Thursday, December 27, 2007

The Turn

The winter solstice has past, and although hidden to us in the code of the ages, the days are growing longer. Earth's smoothly spinning pirouette pauses in the quiet stillness of deep night and we can almost hear the sigh and see her frozen breath cloud the air. This ancient Earth turns every so slowly in a new angle. Its speed is indiscernible in the beginning but soon will be humming with the secretion of spring as it turns its face to the sun.

Friday, December 14, 2007


This is the time of the year when glitter and succulence go indoors. Outside it is gray and dark and cold. Only the beautiful birds brave such weather. Maybe I will take an apple and cut it up and smear it with peanut butter and take it outside!

Saturday, December 08, 2007

The Rhythm of Life

Three squirrels, one gray and two black, live in my daughter's backyard. Some days and evenings it sounds as though they live under the roof...perhaps they do? Like most animals, they have their habits and their patterns of behavior. In the photo above is the top-of-the-fence trail that they take dozens of times each day. The snow hill pattern on the ridge is a reflection of their leap length. They all actually leap the same length and formed this scallop shortly after our first snowfall of the season.

Thursday, November 29, 2007

Just a Red Barn

It sits like a fat lady spreading her red skirt.
It looks self-satisfied holding close memories of my childhood;
Memories of the late summer’s sweet scent of bailed alfalfa,
Memories of the warm fall breath of the calf,
Memories of the barn swallows’ territorial dance with my dog.

From the ridge of the roof, sitting on warm tin
I saw the world while on the edge of womanhood.
My eyes scanned the snow capped Rockies at the edge of my domain.
I watched a tractor in the near distance kicking up dust in a field,
And nearer watched the workers scar the earth for a new school.

From the inside I watched golden dust sparkle in the sunlight
Dancing through the floor of the loft.
Standing still in black shadows I listened to brown field mice scutter against the wall
And heard the low contented sound of the cows in the adjacent stall
Waiting to be milked and fed.

The farmer and his wife have passed away.
The old red barn is empty now and does not know its days are numbered.
It must move its fat ass and make room for progress,
For plain new architecture
That will shelter only mediocre memories.

(Motivation for this came from Cate.)

Saturday, November 17, 2007


The wind pushes you along with hurried speed.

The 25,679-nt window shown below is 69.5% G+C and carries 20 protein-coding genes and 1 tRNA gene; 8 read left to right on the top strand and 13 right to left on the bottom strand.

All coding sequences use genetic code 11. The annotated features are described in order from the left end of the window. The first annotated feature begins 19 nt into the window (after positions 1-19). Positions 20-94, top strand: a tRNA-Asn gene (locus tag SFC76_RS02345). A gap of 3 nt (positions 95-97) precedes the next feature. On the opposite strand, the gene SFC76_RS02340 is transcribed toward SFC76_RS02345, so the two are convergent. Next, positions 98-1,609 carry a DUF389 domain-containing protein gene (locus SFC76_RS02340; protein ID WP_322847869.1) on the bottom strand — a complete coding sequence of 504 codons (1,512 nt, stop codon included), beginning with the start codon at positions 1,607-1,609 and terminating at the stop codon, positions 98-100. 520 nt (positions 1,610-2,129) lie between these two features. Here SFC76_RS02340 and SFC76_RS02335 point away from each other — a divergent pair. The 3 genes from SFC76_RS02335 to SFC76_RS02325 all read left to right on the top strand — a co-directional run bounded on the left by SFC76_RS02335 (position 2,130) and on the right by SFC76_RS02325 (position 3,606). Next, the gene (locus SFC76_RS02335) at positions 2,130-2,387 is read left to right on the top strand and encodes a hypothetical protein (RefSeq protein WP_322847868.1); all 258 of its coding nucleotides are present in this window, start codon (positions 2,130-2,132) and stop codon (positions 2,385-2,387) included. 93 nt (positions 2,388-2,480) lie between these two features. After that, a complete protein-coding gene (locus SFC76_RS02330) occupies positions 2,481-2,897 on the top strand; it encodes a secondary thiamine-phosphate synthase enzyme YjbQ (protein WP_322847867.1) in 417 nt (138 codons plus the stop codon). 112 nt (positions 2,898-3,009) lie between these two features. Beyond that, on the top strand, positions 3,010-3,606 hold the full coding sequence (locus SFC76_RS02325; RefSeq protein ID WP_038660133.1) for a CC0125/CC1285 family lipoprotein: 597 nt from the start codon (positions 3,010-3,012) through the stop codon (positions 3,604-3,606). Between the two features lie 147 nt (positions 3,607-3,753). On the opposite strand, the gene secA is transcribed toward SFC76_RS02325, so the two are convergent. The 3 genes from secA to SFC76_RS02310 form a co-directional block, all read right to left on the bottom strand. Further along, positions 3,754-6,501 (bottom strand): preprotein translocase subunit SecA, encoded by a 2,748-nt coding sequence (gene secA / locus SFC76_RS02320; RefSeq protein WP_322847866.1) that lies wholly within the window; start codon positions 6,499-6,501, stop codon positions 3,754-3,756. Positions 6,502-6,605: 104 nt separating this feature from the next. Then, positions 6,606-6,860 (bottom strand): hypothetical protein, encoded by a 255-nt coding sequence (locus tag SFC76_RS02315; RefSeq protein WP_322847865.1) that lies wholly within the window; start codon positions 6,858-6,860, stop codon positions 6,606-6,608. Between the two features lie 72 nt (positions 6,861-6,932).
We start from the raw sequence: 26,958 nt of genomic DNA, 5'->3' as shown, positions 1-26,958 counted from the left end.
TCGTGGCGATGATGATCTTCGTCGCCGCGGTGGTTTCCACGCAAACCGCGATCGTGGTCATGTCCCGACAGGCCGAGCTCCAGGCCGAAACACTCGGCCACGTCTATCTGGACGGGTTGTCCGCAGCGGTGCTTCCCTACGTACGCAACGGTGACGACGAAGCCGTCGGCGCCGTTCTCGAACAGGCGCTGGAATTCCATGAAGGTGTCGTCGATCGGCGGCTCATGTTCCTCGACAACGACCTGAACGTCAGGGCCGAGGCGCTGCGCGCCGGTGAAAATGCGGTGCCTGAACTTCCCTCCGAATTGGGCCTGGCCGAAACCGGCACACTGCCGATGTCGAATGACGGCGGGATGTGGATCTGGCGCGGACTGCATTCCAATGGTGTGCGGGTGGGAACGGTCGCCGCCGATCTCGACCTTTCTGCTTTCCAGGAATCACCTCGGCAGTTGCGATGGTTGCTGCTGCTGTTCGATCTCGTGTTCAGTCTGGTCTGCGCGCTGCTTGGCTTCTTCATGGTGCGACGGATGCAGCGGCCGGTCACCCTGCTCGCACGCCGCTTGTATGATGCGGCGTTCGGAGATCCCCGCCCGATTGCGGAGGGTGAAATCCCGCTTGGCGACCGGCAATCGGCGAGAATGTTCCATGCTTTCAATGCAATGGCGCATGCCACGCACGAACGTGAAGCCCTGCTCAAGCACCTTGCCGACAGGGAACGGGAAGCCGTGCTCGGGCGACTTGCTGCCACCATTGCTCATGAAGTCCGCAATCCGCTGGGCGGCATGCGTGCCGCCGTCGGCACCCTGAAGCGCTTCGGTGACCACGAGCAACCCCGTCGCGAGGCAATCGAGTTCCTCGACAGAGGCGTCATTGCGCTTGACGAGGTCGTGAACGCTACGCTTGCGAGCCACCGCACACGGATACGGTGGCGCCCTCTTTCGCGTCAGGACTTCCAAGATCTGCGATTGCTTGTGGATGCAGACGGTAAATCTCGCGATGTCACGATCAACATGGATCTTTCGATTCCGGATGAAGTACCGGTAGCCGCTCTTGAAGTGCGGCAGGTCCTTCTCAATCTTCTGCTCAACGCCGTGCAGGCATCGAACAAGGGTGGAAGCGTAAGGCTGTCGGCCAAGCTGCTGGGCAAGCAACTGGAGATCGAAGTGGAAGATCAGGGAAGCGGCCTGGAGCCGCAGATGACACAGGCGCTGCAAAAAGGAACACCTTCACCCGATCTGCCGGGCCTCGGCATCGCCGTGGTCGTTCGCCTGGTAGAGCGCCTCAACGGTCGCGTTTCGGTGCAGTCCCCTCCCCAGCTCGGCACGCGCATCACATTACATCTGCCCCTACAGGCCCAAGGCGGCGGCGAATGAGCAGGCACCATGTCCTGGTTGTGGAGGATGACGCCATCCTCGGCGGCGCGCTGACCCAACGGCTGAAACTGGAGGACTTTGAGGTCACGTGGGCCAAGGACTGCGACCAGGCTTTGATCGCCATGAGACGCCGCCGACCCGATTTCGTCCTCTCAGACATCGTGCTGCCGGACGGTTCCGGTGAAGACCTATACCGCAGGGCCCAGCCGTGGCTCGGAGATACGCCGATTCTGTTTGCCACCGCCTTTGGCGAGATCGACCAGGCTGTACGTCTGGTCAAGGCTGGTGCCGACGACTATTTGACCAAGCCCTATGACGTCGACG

The leaves race ahead in full tumble at your feet.
Shadows of impetuous clouds touch the path resembling racing ghosts.
Like White Rabbit you feel late for some ephemeral date.
This season climaxes carelessly and crazily.

Sunday, November 04, 2007


The trees have put on their Jezebel dresses and have begun their exotic dances tossing gleaming leaves of color like exotic strippers. Others on the forest floor, not to be outdone, have put on their best jewels to catch the eye.

Friday, October 26, 2007

As Hoss Says, Maybe I'm Talking to Myself

Is the title an inside joke? Since no one reads this blog or has botanical expertise, I did my own research to answer the blog questions I submitted below. The tree with nuts appears to be a basswood which is related to the linden tree. The seed pod was an embarrassment as it is probably an Arrowleaf arum seed pod and I certainly should have identified that as it was on the shore of the James River. Since there are numerous versions of this the USDA site is .

In case you don't go to the link, more information here:

" The dried root was reportedly used by some American Indians as a flour for making bread, and the dried fruit were cooked like peas. The Nanticoke of Deleware prepared a mixture of grated root and milk which were given to babies for unknown purpose.

In any case, the plant part must be thoroughly dried before eaten because it contains calcium oxalate crystals which causes a burning in the mouth. Cooking does not remove this property well, only complete drying. The root should be harvested in Fall or early Spring, and the fruit in late Summer to Fall.
" and even more interesting here:

" Another name for this plant is Tuckahoe, and i've found interesting and conflicting reasons for this. Some maintain that Tuckahoe was a nickname (derived from native American word) for the lowlands of NC (then considered part of the territory of Virginia) and for the inhabitants of the area. It was also a name used for Powhatan Indians, and sometimes used to denote poor whites. Apparently, the settlers east of the Blue Ridge mountains were called Tuckahoe and the settlers west were referred to as Cowee. Early Appalachia Melungeons (mixed Indian and European) took English surnames and lived among the early Tuckahoes. Apparently in Algonquin the word meant 'round' or possibly 'tubular round dirty plant.'